Afstudeerproject AI-voorspelling distale radiusfractuur op CT

MSc graduate project

Can we predict distal radius fracture displacement on CT using artificial intelligence?

Displaced distal radius fractures (DRFs) are common and the incidence is increasing due to the ageing population(1, 2). In the Netherlands, the incidence is estimated at 20 per 10.000 persons per year (3).  Two-thirds of the DRFs are displaced and therefore closed reduction and cast immobilization is required at the emergency care department (4).  Since 32-64% of the DRF displace again in the first treatment weeks despite the initial closed reduction, patients are often radiographically reevaluated after 1, 2 and 6 weeks. Often CT’s are performed, amongst others, to evaluate displacement since CT’s are more sensitive and accurate for evaluating the fracture characteristics. If redisplacement occurs after closed reduction, surgical treatment is delayed 2-3 weeks after the trauma. Delayed surgical treatment has an influence on physical functioning and pain. Patients who were immediately operated on compared to initially treated with a cast and delayed operated due to redisplacement, reported less pain and improved physical function after one year (5). This study concludes it is cost-effective to perform immediate surgery in these patients, especially when patients were salaried employees. However, this results in unnecessary surgical treatment of patients with a distal radius fracture that will not redisplace. Identifying patients who are at low risk of redisplacement could avoid unnecessary surgery.

Deep learning can be used to identify missed fractures at the emergency department (6). Although it is mostly used on conventional radiographs, Computed Tomography (CT) has been used too (7).  Therefore, we aim to predict which distal radius fractures will displace based on CT, using deep learning. We hypothesize if we could identify these patients, patients could be operated on immediately to improve long-term pain and physical functioning, with lower costs. Furthermore, unnecessary surgery can be avoided. 

For this project, we include patients with an initially acceptably reduced distal radius fracture on CT with follow-up imaging to measure redisplacement. Based on the follow-up imaging patients are allocated to either the group with or without pre-defined fracture-redisplacement. The goal of the project is to train a deep learning model to predict redisplacement based on fracture characteristics using CT scan images. This project is a collaboration with the Australian Institute for Machine Learning, Adelaide, Australia, who are worldwide known for their expertise.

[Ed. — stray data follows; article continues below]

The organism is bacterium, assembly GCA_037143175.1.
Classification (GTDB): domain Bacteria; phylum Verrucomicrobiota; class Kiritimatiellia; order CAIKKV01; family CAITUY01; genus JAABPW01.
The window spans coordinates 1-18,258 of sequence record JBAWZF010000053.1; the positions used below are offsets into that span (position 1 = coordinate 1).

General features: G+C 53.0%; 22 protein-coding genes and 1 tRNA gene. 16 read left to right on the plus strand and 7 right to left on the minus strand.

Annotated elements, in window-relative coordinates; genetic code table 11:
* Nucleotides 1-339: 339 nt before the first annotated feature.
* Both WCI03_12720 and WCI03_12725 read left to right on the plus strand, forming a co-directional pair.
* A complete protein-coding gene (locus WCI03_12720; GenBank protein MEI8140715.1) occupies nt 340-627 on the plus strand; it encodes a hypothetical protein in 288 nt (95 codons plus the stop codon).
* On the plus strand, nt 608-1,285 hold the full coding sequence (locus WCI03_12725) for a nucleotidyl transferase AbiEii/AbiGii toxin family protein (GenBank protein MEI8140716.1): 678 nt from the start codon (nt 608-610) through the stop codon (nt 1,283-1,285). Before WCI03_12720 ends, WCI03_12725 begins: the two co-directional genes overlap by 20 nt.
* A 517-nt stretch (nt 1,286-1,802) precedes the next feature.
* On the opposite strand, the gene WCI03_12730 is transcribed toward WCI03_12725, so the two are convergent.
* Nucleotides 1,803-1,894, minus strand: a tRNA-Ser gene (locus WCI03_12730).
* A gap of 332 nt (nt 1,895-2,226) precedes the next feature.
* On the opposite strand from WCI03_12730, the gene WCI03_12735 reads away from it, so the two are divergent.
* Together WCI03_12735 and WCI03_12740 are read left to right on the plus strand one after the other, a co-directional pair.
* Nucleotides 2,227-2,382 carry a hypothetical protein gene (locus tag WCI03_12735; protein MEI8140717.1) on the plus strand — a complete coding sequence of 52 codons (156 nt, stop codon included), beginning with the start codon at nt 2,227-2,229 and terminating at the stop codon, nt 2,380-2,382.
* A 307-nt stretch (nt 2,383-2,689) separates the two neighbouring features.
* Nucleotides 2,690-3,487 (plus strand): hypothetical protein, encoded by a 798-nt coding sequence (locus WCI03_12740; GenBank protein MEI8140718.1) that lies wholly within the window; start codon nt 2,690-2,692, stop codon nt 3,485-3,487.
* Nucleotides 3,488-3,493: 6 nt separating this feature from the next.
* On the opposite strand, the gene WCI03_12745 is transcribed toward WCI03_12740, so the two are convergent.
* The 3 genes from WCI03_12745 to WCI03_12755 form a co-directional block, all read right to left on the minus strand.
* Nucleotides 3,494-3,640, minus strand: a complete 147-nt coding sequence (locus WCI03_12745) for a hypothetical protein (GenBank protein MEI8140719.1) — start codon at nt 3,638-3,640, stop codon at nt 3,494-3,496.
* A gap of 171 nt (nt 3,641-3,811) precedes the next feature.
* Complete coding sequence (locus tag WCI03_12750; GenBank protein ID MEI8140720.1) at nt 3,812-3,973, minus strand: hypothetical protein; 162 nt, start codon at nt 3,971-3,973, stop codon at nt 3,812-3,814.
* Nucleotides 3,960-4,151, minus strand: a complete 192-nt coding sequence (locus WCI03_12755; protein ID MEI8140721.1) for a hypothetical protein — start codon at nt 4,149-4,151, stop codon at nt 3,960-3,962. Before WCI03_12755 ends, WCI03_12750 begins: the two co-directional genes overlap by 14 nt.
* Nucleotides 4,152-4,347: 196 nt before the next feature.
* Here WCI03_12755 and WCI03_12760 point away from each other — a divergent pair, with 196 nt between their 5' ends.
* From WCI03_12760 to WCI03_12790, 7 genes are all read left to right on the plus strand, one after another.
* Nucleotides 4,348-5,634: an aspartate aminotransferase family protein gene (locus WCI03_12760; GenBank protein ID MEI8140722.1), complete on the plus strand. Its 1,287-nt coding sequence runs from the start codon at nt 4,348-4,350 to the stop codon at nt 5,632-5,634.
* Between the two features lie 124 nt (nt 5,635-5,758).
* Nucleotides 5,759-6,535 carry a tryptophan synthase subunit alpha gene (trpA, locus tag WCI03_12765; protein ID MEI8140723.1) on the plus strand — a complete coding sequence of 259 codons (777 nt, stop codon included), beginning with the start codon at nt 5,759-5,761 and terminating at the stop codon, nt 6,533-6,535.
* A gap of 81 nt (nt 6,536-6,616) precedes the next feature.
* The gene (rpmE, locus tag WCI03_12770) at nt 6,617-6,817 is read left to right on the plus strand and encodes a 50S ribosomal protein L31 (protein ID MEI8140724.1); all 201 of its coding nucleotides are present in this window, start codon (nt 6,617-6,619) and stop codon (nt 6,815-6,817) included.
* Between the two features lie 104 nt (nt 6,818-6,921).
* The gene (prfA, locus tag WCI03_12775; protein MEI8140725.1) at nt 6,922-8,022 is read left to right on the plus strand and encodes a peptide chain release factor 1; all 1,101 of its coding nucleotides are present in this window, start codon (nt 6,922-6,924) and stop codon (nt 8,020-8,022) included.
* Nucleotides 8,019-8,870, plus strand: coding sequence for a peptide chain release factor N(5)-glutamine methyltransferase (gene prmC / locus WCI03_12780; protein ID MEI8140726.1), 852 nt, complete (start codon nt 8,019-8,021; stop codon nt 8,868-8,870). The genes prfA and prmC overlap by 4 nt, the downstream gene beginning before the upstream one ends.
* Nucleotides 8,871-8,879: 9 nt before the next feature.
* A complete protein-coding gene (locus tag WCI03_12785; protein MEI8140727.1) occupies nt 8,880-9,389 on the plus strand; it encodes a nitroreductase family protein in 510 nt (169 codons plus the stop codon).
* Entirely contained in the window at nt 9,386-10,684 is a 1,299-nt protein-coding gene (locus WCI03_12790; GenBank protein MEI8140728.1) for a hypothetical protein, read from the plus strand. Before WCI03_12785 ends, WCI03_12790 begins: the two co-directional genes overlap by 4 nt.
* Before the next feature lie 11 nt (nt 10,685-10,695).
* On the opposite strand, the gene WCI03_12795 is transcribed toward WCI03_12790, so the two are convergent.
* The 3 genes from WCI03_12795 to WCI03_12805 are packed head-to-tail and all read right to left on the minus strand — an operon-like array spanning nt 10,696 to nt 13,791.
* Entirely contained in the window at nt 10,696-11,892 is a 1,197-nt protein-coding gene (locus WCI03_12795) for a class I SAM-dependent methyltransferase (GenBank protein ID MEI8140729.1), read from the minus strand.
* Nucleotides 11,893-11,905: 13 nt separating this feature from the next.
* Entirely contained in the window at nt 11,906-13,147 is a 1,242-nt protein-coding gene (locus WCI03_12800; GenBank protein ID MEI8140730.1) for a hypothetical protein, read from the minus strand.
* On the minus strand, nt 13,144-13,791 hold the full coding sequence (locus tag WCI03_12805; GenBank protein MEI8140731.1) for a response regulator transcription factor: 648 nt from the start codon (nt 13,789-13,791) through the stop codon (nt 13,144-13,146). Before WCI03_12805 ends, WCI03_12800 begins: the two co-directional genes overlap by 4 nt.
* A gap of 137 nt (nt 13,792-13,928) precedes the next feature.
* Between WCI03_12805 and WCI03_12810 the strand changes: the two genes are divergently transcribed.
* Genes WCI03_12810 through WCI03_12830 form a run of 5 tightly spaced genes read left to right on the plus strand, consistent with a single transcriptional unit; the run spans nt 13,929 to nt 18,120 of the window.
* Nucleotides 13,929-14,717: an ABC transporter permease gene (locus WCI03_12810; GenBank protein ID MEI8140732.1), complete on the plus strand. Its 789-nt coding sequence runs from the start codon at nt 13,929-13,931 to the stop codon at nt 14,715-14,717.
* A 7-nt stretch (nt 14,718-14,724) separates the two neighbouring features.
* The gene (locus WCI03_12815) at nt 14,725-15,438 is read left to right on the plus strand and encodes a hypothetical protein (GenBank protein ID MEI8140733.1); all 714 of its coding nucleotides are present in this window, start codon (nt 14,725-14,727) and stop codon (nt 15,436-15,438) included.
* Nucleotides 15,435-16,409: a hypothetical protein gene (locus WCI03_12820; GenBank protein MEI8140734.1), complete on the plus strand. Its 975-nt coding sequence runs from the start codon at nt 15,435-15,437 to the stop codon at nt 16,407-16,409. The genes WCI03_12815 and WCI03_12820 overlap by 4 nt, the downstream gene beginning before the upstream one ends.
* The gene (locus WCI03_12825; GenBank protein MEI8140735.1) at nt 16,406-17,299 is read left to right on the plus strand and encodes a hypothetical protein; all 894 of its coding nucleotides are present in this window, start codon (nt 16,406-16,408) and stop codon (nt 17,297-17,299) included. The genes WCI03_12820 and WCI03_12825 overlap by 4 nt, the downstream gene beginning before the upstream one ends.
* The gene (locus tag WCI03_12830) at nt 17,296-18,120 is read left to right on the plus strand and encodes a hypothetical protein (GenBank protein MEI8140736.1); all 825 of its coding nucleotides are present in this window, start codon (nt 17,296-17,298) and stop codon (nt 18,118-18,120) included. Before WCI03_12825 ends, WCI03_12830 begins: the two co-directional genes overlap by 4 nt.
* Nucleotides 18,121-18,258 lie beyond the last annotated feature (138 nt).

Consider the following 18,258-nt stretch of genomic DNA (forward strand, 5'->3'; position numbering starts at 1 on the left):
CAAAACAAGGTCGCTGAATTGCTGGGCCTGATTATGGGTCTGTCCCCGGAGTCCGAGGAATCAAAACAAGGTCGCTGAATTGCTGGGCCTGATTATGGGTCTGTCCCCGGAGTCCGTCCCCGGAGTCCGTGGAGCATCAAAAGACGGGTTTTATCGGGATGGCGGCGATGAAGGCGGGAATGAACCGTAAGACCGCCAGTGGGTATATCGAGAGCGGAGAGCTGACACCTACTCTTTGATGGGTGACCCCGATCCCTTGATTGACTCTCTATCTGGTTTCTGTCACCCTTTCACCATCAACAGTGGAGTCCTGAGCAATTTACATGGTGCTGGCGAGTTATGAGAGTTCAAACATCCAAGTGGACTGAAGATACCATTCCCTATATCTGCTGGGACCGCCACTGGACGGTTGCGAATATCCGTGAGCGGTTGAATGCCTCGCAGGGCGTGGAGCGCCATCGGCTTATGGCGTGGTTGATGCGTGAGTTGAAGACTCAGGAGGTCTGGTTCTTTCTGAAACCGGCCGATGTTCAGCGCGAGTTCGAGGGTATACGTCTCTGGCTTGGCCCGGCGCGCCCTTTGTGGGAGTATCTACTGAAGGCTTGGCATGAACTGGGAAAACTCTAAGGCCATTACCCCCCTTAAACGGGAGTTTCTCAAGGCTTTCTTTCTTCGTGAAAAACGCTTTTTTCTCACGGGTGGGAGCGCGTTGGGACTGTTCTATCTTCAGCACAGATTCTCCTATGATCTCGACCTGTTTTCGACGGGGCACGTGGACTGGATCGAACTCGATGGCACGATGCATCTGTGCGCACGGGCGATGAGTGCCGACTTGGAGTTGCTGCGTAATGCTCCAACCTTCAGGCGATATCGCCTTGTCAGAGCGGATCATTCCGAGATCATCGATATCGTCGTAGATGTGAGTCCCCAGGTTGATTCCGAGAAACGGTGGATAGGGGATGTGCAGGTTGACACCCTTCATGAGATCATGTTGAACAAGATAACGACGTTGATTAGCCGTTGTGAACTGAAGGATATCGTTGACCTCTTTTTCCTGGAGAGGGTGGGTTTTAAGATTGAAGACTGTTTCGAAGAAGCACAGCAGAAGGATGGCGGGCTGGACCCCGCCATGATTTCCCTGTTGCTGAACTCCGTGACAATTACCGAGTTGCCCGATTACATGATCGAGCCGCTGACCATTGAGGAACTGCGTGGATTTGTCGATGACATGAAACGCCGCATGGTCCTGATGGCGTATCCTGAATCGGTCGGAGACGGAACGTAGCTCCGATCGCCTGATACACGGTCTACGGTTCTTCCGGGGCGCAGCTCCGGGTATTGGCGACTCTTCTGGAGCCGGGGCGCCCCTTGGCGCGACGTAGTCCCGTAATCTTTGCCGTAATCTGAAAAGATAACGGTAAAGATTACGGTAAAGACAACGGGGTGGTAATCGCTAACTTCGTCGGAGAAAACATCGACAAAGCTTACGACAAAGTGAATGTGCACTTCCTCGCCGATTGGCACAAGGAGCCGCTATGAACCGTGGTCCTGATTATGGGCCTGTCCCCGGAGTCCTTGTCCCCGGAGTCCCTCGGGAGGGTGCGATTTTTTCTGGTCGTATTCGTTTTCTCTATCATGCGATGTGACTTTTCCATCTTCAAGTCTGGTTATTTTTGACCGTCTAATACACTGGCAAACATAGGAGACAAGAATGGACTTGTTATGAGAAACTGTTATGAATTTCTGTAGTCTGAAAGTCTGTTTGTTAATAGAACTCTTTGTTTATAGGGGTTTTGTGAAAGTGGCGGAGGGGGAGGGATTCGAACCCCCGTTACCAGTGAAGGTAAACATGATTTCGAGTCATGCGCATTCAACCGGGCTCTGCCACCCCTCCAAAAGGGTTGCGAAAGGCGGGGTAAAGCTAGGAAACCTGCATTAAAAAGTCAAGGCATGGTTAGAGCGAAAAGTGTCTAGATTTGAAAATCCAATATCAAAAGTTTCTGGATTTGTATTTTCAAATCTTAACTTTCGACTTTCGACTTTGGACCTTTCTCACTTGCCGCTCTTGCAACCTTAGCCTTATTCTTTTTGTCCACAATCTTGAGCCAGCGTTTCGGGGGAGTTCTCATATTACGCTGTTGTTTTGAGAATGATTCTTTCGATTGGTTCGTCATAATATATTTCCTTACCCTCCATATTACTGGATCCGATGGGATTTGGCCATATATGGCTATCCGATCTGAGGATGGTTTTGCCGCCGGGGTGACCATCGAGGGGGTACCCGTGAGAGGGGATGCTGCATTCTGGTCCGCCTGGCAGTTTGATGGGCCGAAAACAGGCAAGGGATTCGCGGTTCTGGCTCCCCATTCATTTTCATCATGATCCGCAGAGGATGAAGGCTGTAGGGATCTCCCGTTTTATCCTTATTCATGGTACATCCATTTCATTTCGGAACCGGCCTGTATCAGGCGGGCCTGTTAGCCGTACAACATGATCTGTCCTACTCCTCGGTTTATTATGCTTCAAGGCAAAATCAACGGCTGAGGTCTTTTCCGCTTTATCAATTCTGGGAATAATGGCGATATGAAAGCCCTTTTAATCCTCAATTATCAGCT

Work environment
The MSc project will be conducted at the Department of Orthopaedics and Sports Medicine in collaboration with the Department of Trauma Surgery at the Erasmus MC. Data collection occurs at the Erasmus University MC and University Medical Center Groningen. The study project is a collaboration of the Machine Learning Consortium. You will collaborate with a computer scientist at the Australian Institute for Machine Learning, Adelaide, Australia, who will help with the creation of the deep learning model. Also, for co-supervision of the project and its machine learning aspects, experts from the Biomedical Imaging Group Rotterdam at Erasmus MC TU Delft will be involved.  You will be working in a multi-disciplinary team including image analysis experts, scientists and clinicians.

If you are interested, it will be possible to

  • Attend surgery and other clinical activities during your MSc project

  • Work with world-leading experts in image analysis and orthopedic trauma surgery

  • Improve patient care

  • Visit and collaborate with the Australian Institute for Machine Learning, Adelaide, Australia

If you are an MSc student with an affinity for developing and validating advanced techniques for the analysis of medical image data sets, machine learning or deep learning, we are looking for you!

Information and application


  • Abigael Cohen, PhD student, Department of orthopaedics and sports medicine, Erasmus MC

  • Dr. Mathieu Wijffels, Trauma Surgeon, Erasmus MC

  • Prof. Dr. Wiro Niessen, Biomedical Imaging TU Delft / Erasmus MC

  • Dr. Joost Colaris, Orthopaedic Trauma Surgeon, Erasmus MC

To inform or to apply, please email (your CV along with a motivation letter to)